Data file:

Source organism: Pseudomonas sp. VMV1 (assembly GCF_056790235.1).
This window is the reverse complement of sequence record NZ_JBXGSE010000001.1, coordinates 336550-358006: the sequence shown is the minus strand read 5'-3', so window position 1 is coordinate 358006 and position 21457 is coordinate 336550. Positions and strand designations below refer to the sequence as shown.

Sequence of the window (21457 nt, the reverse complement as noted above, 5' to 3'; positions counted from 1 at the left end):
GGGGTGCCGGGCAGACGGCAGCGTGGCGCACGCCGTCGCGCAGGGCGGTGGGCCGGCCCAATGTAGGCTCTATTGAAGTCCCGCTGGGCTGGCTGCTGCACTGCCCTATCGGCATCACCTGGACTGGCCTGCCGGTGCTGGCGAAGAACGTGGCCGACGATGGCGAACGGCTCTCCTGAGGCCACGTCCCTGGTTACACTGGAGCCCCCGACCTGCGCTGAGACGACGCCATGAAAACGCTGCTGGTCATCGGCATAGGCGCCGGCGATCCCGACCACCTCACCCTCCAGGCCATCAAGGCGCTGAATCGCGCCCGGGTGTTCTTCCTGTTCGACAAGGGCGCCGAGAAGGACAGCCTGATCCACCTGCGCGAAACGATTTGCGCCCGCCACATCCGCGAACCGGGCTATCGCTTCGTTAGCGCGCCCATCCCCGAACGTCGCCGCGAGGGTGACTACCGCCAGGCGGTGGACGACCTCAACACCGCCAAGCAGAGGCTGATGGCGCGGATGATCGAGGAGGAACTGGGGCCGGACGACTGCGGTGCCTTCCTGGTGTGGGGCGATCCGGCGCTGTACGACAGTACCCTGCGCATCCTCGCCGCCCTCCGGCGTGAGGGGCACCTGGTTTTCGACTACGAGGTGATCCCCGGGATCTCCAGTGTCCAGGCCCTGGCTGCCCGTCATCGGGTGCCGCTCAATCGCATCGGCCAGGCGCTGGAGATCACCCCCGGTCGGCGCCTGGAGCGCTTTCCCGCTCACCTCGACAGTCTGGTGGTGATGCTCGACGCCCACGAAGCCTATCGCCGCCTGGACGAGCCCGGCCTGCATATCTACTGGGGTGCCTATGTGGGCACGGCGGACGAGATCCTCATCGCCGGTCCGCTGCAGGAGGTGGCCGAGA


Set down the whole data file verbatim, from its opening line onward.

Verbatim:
Source organism: Pseudomonas sp. VMV1 (assembly GCF_056790235.1).
This window is the reverse complement of sequence record NZ_JBXGSE010000001.1, coordinates 336550-358006: the sequence shown is the minus strand read 5'-3', so window position 1 is coordinate 358006 and position 21457 is coordinate 336550. Positions and strand designations below refer to the sequence as shown.

Sequence of the window (21457 nt, the reverse complement as noted above, 5' to 3'; positions counted from 1 at the left end):
GGGGTGCCGGGCAGACGGCAGCGTGGCGCACGCCGTCGCGCAGGGCGGTGGGCCGGCCCAATGTAGGCTCTATTGAAGTCCCGCTGGGCTGGCTGCTGCACTGCCCTATCGGCATCACCTGGACTGGCCTGCCGGTGCTGGCGAAGAACGTGGCCGACGATGGCGAACGGCTCTCCTGAGGCCACGTCCCTGGTTACACTGGAGCCCCCGACCTGCGCTGAGACGACGCCATGAAAACGCTGCTGGTCATCGGCATAGGCGCCGGCGATCCCGACCACCTCACCCTCCAGGCCATCAAGGCGCTGAATCGCGCCCGGGTGTTCTTCCTGTTCGACAAGGGCGCCGAGAAGGACAGCCTGATCCACCTGCGCGAAACGATTTGCGCCCGCCACATCCGCGAACCGGGCTATCGCTTCGTTAGCGCGCCCATCCCCGAACGTCGCCGCGAGGGTGACTACCGCCAGGCGGTGGACGACCTCAACACCGCCAAGCAGAGGCTGATGGCGCGGATGATCGAGGAGGAACTGGGGCCGGACGACTGCGGTGCCTTCCTGGTGTGGGGCGATCCGGCGCTGTACGACAGTACCCTGCGCATCCTCGCCGCCCTCCGGCGTGAGGGGCACCTGGTTTTCGACTACGAGGTGATCCCCGGGATCTCCAGTGTCCAGGCCCTGGCTGCCCGTCATCGGGTGCCGCTCAATCGCATCGGCCAGGCGCTGGAGATCACCCCCGGTCGGCGCCTGGAGCGCTTTCCCGCTCACCTCGACAGTCTGGTGGTGATGCTCGACGCCCACGAAGCCTATCGCCGCCTGGACGAGCCCGGCCTGCATATCTACTGGGGTGCCTATGTGGGCACGGCGGACGAGATCCTCATCGCCGGTCCGCTGCAGGAGGTGGCCGAGA